SINGAPORE: Malaysian palm oil futures rebounded on Tuesday on bargain-hunting a day after a radical Cyprus bailout proposal had prompted declines, although gains were capped as uncertainty remained ahead of a vote on the plan.
Cyprus was set to reject a divisive tax on bank deposits in a vote on Tuesday, pushing the island closer to a debt default and banking collapse. The proposal announced over the weekend triggered declines in the global commodities and financial markets on Monday.
Palm oil traders were also looking ahead to Malaysia’s March 1-20 export data on Wednesday for better indication of export demand after nearly flat growth in shipments for the first half of the month.
“Market players are hoping for higher exports to help ease stocks further,” said a trader with a foreign commodities brokerage in Malaysia. The country’s palm inventory level fell to 2.44 million tonnes in February from January’s 2.58 million tonnes on seasonally slower production.
By market close, the benchmark June contract on the Bursa Malaysia Derivatives Exchange had gained 1.3 per cent to RM2,417 per tonne. Prices traded in a range between RM2,397 to RM2,426 ringgit.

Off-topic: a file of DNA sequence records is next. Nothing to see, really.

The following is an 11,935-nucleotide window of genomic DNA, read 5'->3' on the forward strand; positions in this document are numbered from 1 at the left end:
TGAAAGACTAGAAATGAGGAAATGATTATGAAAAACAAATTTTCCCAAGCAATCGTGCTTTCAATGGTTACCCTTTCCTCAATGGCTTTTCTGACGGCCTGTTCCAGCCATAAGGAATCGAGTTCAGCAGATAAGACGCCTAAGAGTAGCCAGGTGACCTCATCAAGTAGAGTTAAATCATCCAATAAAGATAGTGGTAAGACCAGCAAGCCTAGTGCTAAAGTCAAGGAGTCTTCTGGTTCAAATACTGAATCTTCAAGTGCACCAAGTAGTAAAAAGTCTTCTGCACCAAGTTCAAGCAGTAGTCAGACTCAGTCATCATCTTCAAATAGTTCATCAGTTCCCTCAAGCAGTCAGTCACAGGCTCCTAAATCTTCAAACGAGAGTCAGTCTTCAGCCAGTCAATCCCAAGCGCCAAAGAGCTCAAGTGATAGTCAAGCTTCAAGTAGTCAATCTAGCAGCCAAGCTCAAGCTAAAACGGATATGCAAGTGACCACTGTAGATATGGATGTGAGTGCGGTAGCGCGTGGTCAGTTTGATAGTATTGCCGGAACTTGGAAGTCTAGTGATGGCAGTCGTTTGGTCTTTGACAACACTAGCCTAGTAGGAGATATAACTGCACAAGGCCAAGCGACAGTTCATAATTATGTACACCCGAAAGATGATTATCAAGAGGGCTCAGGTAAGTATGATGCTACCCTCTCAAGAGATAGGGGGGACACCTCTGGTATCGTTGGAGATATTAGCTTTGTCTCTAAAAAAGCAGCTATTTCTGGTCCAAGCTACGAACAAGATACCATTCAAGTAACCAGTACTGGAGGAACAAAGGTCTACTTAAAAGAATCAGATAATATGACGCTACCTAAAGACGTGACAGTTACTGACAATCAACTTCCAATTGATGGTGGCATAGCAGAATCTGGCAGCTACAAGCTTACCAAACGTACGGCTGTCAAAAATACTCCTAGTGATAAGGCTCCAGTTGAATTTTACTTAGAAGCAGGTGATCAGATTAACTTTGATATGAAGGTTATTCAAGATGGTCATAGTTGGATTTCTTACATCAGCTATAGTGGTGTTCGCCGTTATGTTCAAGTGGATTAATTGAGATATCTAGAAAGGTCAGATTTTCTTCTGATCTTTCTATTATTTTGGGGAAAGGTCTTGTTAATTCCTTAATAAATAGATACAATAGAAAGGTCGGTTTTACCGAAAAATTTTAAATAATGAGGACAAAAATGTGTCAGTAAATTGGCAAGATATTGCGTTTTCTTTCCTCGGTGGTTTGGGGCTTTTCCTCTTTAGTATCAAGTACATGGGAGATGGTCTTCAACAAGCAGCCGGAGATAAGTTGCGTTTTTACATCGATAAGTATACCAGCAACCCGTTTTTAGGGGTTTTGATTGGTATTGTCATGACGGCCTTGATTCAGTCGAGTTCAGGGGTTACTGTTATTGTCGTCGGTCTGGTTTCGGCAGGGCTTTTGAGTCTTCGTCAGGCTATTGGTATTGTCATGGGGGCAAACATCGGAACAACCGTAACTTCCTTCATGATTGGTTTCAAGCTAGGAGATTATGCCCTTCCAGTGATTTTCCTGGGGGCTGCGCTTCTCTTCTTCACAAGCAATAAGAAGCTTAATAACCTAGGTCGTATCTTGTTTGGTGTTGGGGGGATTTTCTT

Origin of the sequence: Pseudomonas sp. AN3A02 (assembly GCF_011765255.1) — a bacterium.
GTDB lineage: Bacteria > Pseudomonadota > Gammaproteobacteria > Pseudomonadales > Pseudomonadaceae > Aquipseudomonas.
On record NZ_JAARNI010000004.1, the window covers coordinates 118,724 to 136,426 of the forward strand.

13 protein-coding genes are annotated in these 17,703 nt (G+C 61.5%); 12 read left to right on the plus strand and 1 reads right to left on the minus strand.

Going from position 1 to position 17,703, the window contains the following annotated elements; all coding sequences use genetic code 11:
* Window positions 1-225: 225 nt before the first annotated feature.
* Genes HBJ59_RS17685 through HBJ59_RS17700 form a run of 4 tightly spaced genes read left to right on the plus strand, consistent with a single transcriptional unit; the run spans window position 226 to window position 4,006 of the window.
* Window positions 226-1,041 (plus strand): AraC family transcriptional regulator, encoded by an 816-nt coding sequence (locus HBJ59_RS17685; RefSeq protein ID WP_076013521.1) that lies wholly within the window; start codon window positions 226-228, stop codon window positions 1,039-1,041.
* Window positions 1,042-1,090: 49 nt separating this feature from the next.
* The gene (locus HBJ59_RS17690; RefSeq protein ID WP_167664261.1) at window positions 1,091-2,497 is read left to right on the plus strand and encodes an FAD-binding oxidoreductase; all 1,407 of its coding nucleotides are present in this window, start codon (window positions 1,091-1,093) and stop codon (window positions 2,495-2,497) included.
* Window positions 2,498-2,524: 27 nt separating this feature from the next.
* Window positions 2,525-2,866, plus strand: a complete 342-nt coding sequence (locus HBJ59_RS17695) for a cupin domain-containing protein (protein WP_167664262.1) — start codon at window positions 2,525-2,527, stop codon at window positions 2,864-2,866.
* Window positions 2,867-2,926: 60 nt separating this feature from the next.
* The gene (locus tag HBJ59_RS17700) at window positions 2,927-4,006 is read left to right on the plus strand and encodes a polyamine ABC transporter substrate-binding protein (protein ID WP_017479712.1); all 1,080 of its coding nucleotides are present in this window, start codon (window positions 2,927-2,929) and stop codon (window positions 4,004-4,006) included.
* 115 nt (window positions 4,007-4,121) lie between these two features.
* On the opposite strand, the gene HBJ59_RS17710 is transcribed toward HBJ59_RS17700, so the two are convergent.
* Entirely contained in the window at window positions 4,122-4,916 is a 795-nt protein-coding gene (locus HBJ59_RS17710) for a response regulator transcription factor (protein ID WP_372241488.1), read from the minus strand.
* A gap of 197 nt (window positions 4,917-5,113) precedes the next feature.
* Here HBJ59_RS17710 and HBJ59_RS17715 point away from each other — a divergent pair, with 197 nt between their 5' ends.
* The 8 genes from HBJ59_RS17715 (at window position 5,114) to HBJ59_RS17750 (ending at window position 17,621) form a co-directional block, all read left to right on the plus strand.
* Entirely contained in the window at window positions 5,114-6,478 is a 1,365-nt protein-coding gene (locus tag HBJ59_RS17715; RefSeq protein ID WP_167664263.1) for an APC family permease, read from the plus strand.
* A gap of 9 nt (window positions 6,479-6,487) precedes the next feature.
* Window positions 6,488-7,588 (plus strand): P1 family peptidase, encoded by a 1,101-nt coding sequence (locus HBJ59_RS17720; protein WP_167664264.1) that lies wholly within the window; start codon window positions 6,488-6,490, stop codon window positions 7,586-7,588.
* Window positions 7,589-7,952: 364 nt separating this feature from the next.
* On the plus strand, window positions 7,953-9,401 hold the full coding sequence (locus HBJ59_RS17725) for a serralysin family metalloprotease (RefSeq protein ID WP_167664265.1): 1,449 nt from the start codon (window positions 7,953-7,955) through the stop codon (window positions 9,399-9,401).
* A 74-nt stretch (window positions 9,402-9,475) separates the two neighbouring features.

Total traded volume stood at 31,142 lots of 25 tonnes each, higher than the usual 25,000 lots.
Technical analysis shows Malaysian palm oil looks neutral in a range of RM2,383 to RM2,460 per tonne, and an escape will point a future direction, said Reuters market analyst Wang Tao.
Palm oil futures also drew some support from stronger soybean and soybean oil prices, after the oilseed edged higher on supply concerns from South America.
Palm oil tracks soybean oil prices closely as they are typically used as substitutes for one another.– Reuters
Source: Business Times